Why I love it
An essay collection hinges entirely on the voice of its author, so let me characterize Scaachi Koul's: rude, angry, sometimes crass, always fiercely intelligent and hilarious. In her debut, Koul tackles regular essay collection stuff'”meditations on relationships, family, identity '“ but the best part of it is that she’s funny as sh*t.
I laughed out loud on a dozen occasions throughout this book, from her descriptions of a torturously long five-day family wedding in Jammu to stranger details. For instance, Koul refers to her boyfriend affectionately as "Hamhock," a 'œsweet, precious moron'; she hides packets of sweet-and-sour sauce in her bra. One essay starts with this line: 'œLike farts and the incorrect retellings of classic literature, racism is a lot cuter when it comes out of a little girl.'
Koul was raised in Alberta, Canada, her Kashmiri parents having immigrated from India. She writes often about her family, and if there’s a strong thread that runs through the book, it’s one of lineage. Koul has inherited parents’ anxieties and fears, the baggage that comes with being born brown.
Beyond the personal, some essays cover topics about the larger evils of the world. For instance, 'œMute' details the Twitter backlash Koul experienced when she encouraged non-white, non-male people to contribute to BuzzFeed (where Koul works). Alt-right poster-boy Milo Yiannopoulos sent his followers after her, which turned into a terrifying flood of rape and death threats. Learning about her experience firsthand will make you shiver and want to lock your virtual internet twitter deadbolt door. Koul reveals a core truth about Internet trolls: 'œwhat they say to me online is the purest distillation of the rage they feel.'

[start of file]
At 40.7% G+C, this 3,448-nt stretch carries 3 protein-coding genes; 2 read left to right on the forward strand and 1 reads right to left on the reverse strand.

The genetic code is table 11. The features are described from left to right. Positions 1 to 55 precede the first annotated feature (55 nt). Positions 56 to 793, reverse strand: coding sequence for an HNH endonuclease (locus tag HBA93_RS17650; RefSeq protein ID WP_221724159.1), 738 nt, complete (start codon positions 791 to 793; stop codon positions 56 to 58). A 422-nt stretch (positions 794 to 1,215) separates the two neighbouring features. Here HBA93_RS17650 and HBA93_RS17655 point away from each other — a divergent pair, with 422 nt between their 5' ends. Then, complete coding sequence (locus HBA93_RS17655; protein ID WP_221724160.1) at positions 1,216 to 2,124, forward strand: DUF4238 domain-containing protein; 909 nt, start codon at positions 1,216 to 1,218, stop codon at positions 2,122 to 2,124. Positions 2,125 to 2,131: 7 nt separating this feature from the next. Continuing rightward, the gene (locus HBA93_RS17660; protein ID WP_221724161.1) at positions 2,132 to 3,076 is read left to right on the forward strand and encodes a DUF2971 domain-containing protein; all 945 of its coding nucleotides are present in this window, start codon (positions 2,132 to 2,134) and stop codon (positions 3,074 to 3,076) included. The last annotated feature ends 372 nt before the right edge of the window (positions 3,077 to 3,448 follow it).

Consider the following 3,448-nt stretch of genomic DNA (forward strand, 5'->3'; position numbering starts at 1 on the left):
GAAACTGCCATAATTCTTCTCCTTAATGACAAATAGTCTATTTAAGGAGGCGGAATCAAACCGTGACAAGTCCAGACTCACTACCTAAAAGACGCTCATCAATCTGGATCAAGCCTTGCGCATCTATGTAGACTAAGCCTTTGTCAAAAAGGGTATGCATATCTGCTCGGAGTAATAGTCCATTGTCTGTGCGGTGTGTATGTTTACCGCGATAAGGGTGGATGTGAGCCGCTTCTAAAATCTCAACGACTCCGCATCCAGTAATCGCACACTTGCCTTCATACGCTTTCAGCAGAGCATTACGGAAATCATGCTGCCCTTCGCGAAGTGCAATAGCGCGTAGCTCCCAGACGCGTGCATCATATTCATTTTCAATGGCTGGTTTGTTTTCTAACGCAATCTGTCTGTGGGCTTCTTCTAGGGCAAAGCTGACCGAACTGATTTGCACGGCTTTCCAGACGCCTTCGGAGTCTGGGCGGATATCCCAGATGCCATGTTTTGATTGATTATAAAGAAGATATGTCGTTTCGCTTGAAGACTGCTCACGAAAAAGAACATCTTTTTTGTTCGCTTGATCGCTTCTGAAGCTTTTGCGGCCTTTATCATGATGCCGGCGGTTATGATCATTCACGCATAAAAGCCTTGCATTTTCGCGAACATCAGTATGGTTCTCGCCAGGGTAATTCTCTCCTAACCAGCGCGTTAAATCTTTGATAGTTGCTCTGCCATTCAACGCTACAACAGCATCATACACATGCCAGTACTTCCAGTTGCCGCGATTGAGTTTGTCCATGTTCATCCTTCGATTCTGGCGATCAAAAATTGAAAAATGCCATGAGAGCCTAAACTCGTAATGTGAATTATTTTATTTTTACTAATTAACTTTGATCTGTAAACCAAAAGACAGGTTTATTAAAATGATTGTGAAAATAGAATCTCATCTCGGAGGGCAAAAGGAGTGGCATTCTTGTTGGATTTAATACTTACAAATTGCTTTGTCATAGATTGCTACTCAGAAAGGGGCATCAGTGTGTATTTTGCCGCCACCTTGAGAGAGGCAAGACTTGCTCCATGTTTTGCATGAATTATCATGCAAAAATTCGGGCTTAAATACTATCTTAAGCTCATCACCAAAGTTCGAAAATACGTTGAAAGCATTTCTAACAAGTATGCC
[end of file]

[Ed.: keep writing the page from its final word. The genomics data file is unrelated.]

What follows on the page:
But the most powerful essay in the book is 'œHunting Season,' which illuminates the way men prey on women. We're talking about observation on the most primal level. 'œMen watch women at the gym, at work, on the subway: in any space occupied by men and women, the women are being watched,' Koul writes. The perils of course are steepest at the bar: as Koul says, 'œWhen a guy asks to buy you a drink, suggest he buy you a snack instead and see how that goes over.'
In the end, it becomes clear the title of the book is a bit of a joke. One day we will all be dead, but after reading Koul's essays, you'll recognize that these things do matter. They matter so damn much.